I’m always sad when people lose old friends. I hope that some version of friendship is still possible for you, and if not, I don’t really think you could have prevented it, even had you immediately nope’d out of her social media from day one.
Should “Pretend” Violence Be Part of Kids’ Playtime?
Dan Kois, Jamilah Lemieux, and Elizabeth Newcamp host this week’s episode of Slate’s parenting podcast, Mom and Dad Are Fighting.
Dear Care and Feeding,
I’m a teenager who is currently stuck in quarantine, just like most of the world. I’ve been online shopping for things that I like since my birthday was a few months ago, and I have leftover gift cards. I found something that I’ve been eyeing for a while now: tarot cards.
I have been researching, and I found that the cards aren’t evil, part of witchcraft, etc. But I’m slightly nervous to ask my parents to buy them, since my dad is a Christian. I am not sure if he believes in witchcraft, but I don’t know how to ask them! Should I call them fortune-telling cards or say that I like fortunetelling?
—Not a Witch
We talked about this in our video chat last Tuesday, but I’m expanding on it in the column for a larger audience. Tarot cards are fun and enjoyable and not a big deal (I have a pack and enjoy messing around with them when I’m bored), but it’s entirely possible your father will not feel the same way.
Because, generally, I think it’s a bad idea to recommend a minor buy something and hide it from their parents (I do not want them to find them, freak out, yell at you, and throw them away), I’m not going to say “mail the gift cards to a friend and ask them to buy you tarot cards with them and then carefully conceal their existence from your family,” even though that’s absolutely what I would have done in your situation had my parents been Weird About Tarot Cards or Vibrators or Whatever.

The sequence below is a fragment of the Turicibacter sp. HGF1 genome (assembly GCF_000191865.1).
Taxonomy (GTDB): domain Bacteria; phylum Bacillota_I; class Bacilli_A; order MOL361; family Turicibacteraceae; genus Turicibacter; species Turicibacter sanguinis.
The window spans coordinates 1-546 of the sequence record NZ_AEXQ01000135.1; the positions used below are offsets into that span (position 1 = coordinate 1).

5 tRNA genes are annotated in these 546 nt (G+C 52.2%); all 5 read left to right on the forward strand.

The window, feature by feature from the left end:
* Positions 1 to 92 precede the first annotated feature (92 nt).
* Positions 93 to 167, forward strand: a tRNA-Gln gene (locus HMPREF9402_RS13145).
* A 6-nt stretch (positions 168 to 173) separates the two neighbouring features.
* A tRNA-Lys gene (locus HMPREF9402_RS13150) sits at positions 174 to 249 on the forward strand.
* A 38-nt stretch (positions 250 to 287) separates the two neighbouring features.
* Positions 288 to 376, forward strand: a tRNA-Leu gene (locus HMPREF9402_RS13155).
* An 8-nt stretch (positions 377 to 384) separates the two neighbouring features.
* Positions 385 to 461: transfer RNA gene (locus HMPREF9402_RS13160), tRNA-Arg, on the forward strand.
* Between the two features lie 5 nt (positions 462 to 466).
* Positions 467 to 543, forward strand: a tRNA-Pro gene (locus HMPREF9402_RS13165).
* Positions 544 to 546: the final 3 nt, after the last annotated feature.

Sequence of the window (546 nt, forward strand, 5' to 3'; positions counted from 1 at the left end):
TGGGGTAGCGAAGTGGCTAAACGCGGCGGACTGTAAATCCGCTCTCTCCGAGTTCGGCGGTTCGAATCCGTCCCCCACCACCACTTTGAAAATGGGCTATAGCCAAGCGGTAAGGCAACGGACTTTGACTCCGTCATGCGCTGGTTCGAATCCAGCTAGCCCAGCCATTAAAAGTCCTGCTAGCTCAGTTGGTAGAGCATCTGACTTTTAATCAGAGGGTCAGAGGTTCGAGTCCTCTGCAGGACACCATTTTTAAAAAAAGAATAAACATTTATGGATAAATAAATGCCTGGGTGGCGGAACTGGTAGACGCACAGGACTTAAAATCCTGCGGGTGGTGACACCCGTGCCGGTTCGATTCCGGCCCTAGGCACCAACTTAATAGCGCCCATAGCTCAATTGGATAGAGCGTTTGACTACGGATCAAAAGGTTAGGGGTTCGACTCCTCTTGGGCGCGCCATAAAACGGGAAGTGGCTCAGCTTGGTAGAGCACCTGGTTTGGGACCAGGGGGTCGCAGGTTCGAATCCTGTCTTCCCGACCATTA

I think you’re better off asking your dad what he thinks about tarot cards, and not in the context of “I want to buy a pack.” You can say you’ve been reading about them and they sound like a fun distraction. Let his response guide you! If he’s like “Ah, yes, the devil’s playing cards,” then don’t waste your money on something he’s obviously going to lose his gourd about. You will hopefully have a long adult life to spend messing around with tarot cards in your own home. If he’s like “I don’t know what those are” or “Whatever,” then go ahead and buy some tarot cards, still ideally via a friend. It is no longer Sneaking Around because you asked about them beforehand.
Don’t get a Ouija board, though. I have seen a lot of horror movies, and that’s how the demons get you.
More Advice From Slate
I have a clinical-strength phobia of bees and wasps and stinging insects, which has not faded or lessened any with time. It’s not great! My personal low point involved rolling out of a moving car when I saw a wasp hovering near the glove compartment, and I’ve mostly coped with it by avoiding gardens or outdoor seating at restaurants as an adult. The thing is, I have a baby now, and I want her to develop a “normal” relationship to bees. Objectively, I know that bees are benign and important to the ecosystem, and I can tell that to my children (current and future), but it’s not going to do any good if they see me crawl under a picnic table to avoid a harmless bumblebee 10 feet away. How can I spare the next generation?
Get more Care and Feeding
Slate Plus members get more parenting advice every week. They also help support Slate’s journalism.Join Slate Plus